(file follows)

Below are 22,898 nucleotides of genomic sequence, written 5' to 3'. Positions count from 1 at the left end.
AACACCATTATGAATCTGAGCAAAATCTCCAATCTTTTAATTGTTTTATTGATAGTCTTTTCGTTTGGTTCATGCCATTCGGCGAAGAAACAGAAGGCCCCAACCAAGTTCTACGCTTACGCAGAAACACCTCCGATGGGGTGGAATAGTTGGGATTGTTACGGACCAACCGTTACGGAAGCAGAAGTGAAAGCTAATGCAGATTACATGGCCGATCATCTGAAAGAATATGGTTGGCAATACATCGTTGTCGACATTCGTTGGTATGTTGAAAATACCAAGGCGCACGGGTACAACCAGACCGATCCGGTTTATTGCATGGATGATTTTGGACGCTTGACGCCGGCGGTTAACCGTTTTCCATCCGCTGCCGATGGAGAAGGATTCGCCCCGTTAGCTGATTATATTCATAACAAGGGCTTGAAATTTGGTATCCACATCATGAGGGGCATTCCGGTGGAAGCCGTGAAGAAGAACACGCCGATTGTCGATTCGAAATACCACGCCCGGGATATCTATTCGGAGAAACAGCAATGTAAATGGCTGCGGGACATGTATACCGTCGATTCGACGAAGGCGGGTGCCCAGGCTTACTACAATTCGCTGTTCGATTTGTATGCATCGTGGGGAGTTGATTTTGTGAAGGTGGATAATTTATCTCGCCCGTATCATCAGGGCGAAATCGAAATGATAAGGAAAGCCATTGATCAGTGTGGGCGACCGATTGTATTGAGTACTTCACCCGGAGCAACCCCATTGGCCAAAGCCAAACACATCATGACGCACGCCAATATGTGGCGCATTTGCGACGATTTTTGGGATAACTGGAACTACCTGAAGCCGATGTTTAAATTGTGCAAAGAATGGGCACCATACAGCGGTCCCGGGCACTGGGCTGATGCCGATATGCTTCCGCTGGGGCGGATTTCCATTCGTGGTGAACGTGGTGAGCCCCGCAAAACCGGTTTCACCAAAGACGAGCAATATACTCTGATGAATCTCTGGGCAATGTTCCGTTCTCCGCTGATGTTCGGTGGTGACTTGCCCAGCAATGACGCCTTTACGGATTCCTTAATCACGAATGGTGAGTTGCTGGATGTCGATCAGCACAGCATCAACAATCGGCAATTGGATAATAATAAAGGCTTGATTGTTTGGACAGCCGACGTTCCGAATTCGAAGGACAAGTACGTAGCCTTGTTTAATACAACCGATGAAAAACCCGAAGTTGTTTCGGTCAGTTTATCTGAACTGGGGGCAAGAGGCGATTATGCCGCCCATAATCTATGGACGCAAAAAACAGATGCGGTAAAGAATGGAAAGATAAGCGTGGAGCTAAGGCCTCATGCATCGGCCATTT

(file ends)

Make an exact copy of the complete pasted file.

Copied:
Below are 22,898 nucleotides of genomic sequence, written 5' to 3'. Positions count from 1 at the left end.
AACACCATTATGAATCTGAGCAAAATCTCCAATCTTTTAATTGTTTTATTGATAGTCTTTTCGTTTGGTTCATGCCATTCGGCGAAGAAACAGAAGGCCCCAACCAAGTTCTACGCTTACGCAGAAACACCTCCGATGGGGTGGAATAGTTGGGATTGTTACGGACCAACCGTTACGGAAGCAGAAGTGAAAGCTAATGCAGATTACATGGCCGATCATCTGAAAGAATATGGTTGGCAATACATCGTTGTCGACATTCGTTGGTATGTTGAAAATACCAAGGCGCACGGGTACAACCAGACCGATCCGGTTTATTGCATGGATGATTTTGGACGCTTGACGCCGGCGGTTAACCGTTTTCCATCCGCTGCCGATGGAGAAGGATTCGCCCCGTTAGCTGATTATATTCATAACAAGGGCTTGAAATTTGGTATCCACATCATGAGGGGCATTCCGGTGGAAGCCGTGAAGAAGAACACGCCGATTGTCGATTCGAAATACCACGCCCGGGATATCTATTCGGAGAAACAGCAATGTAAATGGCTGCGGGACATGTATACCGTCGATTCGACGAAGGCGGGTGCCCAGGCTTACTACAATTCGCTGTTCGATTTGTATGCATCGTGGGGAGTTGATTTTGTGAAGGTGGATAATTTATCTCGCCCGTATCATCAGGGCGAAATCGAAATGATAAGGAAAGCCATTGATCAGTGTGGGCGACCGATTGTATTGAGTACTTCACCCGGAGCAACCCCATTGGCCAAAGCCAAACACATCATGACGCACGCCAATATGTGGCGCATTTGCGACGATTTTTGGGATAACTGGAACTACCTGAAGCCGATGTTTAAATTGTGCAAAGAATGGGCACCATACAGCGGTCCCGGGCACTGGGCTGATGCCGATATGCTTCCGCTGGGGCGGATTTCCATTCGTGGTGAACGTGGTGAGCCCCGCAAAACCGGTTTCACCAAAGACGAGCAATATACTCTGATGAATCTCTGGGCAATGTTCCGTTCTCCGCTGATGTTCGGTGGTGACTTGCCCAGCAATGACGCCTTTACGGATTCCTTAATCACGAATGGTGAGTTGCTGGATGTCGATCAGCACAGCATCAACAATCGGCAATTGGATAATAATAAAGGCTTGATTGTTTGGACAGCCGACGTTCCGAATTCGAAGGACAAGTACGTAGCCTTGTTTAATACAACCGATGAAAAACCCGAAGTTGTTTCGGTCAGTTTATCTGAACTGGGGGCAAGAGGCGATTATGCCGCCCATAATCTATGGACGCAAAAAACAGATGCGGTAAAGAATGGAAAGATAAGCGTGGAGCTAAGGCCTCATGCATCGGCCATTT